FAQ Search Today's Posts Mark Forums Read
» Video Reviews

» Linux Archive

Linux-archive is a website aiming to archive linux email lists and to make them easily accessible for linux users/developers.


» Sponsor

» Partners

» Sponsor

Go Back   Linux Archive > Redhat > Fedora Development

 
 
LinkBack Thread Tools
 
Old 03-03-2010, 04:05 AM
Seth Vidal
 
Default Refining the update queues/process

On Tue, 2 Mar 2010, Toshio Kuratomi wrote:

>> the suggestion I had made at fudcon went something like this:
>>
>> 1. all packages being put in as updates would need to be marked as per
>> the type of update. the default is 'trivial'. Options might include: new
>> pkg, trivial, feature, bugfix, security
>>
>> 2. We would issue security updates whenever they happened. Issue bugfix
>> updates once every 2 weeks. Everything else once a month.
>>
>> it would curtail this sort of thing, it seems to me and let us control our
>> updates AND testing cycle.
>>
>> I've been thinking about the obvious problems of how we make it so you can
>> build those properly and I think we would need more targets to build
>> against, but I think that's do-able.
>>
> FWIW, +1 to this general outline.

Right now I'm thinking that a packager should generally know if an update
is a bugfix/security/etc update when they are building it.

The issue right now appears to be the same as when we have a critical
security or bugfix that has to be fast-tracked and we have LOTS of pkgs
in updates-testing.

I think we just need to formalize and have queues for that process.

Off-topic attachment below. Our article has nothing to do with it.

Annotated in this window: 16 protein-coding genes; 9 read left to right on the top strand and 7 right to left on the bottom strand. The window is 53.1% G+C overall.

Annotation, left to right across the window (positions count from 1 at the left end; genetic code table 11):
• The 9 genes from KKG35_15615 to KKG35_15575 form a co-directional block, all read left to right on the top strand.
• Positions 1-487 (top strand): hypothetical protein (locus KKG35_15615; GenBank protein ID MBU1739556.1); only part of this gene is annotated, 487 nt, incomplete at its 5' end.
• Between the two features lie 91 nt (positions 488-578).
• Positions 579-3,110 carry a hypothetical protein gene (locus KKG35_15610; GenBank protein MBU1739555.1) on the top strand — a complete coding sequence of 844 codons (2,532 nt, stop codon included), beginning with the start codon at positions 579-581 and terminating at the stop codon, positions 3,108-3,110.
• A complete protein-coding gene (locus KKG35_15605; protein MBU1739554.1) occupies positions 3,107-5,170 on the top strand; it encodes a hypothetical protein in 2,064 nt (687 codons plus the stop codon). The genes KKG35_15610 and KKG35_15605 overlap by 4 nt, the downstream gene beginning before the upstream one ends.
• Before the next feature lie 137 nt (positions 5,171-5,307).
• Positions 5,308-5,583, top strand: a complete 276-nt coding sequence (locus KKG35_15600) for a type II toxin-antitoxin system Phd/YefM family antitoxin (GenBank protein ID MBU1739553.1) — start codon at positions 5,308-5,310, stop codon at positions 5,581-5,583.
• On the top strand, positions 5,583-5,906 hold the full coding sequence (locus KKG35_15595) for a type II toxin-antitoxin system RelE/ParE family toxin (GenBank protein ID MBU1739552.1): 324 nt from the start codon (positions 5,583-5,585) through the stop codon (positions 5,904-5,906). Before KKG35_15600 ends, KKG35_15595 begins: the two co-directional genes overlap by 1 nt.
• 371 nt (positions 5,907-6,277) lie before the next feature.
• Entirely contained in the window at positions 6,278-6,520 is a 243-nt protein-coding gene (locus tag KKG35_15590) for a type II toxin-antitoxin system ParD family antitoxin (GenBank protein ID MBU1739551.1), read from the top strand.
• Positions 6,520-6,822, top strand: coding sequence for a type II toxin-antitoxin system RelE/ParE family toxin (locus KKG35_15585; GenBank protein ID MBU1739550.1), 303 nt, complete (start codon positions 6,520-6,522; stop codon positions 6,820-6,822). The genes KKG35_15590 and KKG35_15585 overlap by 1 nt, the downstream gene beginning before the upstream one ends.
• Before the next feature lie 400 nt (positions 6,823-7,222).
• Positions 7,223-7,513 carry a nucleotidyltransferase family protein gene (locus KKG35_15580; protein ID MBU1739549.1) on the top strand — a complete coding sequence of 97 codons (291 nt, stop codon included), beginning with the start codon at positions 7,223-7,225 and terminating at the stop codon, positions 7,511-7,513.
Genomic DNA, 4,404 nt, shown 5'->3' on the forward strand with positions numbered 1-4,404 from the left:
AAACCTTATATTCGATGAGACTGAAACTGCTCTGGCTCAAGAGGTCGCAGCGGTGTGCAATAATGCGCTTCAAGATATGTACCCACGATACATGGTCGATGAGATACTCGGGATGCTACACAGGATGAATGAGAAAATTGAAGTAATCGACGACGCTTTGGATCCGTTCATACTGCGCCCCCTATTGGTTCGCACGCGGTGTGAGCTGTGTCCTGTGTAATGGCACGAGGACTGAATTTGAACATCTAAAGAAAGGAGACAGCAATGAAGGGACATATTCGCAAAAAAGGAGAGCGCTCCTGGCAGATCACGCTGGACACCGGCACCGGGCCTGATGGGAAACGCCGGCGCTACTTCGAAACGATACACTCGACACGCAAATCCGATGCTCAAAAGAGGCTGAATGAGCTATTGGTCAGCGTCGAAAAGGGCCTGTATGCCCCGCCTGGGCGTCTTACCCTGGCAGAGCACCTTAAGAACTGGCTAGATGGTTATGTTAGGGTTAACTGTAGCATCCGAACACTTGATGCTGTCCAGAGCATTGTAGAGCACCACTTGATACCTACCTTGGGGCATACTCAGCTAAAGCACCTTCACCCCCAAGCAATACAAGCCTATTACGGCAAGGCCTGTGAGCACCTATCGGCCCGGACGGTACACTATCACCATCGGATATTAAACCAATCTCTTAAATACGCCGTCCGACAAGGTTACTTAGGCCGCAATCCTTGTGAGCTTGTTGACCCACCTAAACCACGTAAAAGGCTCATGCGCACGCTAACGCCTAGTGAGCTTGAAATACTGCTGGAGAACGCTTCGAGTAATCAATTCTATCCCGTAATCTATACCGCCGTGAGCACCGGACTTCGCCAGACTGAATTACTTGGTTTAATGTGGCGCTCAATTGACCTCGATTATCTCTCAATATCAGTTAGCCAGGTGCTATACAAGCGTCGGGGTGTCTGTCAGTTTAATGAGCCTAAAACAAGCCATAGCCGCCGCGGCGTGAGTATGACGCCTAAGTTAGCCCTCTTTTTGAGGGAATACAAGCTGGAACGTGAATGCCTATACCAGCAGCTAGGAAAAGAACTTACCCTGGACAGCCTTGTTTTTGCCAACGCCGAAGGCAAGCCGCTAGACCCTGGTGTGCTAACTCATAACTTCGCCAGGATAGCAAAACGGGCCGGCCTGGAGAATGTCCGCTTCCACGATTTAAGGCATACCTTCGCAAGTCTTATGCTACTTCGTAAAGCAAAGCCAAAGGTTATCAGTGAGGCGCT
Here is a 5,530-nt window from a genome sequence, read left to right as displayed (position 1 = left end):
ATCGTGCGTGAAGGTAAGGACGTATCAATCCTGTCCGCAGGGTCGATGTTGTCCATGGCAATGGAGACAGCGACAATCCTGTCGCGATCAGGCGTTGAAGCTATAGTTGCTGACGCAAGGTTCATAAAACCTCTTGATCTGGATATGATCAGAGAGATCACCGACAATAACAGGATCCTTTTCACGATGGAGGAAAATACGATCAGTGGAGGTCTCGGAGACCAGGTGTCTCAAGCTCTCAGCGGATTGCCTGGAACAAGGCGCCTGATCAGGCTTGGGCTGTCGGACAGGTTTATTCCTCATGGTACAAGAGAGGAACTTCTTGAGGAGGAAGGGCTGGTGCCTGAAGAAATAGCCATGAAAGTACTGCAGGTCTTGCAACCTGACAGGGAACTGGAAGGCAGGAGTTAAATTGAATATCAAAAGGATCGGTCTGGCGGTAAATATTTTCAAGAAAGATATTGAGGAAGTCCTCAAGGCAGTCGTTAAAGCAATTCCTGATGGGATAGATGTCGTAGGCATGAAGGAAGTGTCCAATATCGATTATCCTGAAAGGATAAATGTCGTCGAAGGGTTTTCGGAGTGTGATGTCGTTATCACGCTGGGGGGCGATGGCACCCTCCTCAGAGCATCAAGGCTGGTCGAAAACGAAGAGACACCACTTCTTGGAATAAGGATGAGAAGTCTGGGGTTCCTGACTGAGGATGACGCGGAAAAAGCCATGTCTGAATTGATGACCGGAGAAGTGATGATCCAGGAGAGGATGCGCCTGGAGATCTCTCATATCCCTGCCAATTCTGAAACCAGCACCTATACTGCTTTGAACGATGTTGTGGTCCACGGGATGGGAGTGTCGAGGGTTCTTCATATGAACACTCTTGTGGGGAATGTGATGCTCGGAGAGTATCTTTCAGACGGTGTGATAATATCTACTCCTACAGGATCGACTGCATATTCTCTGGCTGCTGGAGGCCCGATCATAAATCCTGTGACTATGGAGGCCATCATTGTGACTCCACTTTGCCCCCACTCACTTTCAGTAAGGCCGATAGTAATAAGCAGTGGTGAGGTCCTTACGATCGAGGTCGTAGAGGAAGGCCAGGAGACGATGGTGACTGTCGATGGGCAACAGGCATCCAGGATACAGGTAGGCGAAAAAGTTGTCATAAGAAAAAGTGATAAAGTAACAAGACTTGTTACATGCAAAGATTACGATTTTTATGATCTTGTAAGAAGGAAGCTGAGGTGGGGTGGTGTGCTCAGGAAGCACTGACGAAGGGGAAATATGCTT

I wonder if I can organize a post-f13 FAD to implement this...
Anyone interested?
-sv

--
devel mailing list
devel@lists.fedoraproject.org
https://admin.fedoraproject.org/mailman/listinfo/devel
 
Old 03-03-2010, 04:41 AM
Jesse Keating
 
Default Refining the update queues/process

On Wed, 2010-03-03 at 00:05 -0500, Seth Vidal wrote:
> The issue right now appears to be the same as when we have a critical
> security or bugfix that has to be fast-tracked and we have LOTS of pkgs
> in updates-testing.

I don't know if this will help. Once a release has gotten a number of
updates, mashing that release will take a long time, regardless of how
many new updates are going in. This is particularly bad of say
11-updates or 12-updates, but -testing generally goes much faster as
there are less things in there (if bodhi obsoletes are doing the right
thing).

--
Jesse Keating
Fedora -- Freedom˛ is a feature!
identi.ca: http://identi.ca/jkeating
--
devel mailing list
devel@lists.fedoraproject.org
https://admin.fedoraproject.org/mailman/listinfo/devel
 
Old 03-03-2010, 04:56 AM
Seth Vidal
 
Default Refining the update queues/process

On Tue, 2 Mar 2010, Jesse Keating wrote:

> On Wed, 2010-03-03 at 00:05 -0500, Seth Vidal wrote:
>> The issue right now appears to be the same as when we have a critical
>> security or bugfix that has to be fast-tracked and we have LOTS of pkgs
>> in updates-testing.
>
> I don't know if this will help. Once a release has gotten a number of
> updates, mashing that release will take a long time, regardless of how
> many new updates are going in. This is particularly bad of say
> 11-updates or 12-updates, but -testing generally goes much faster as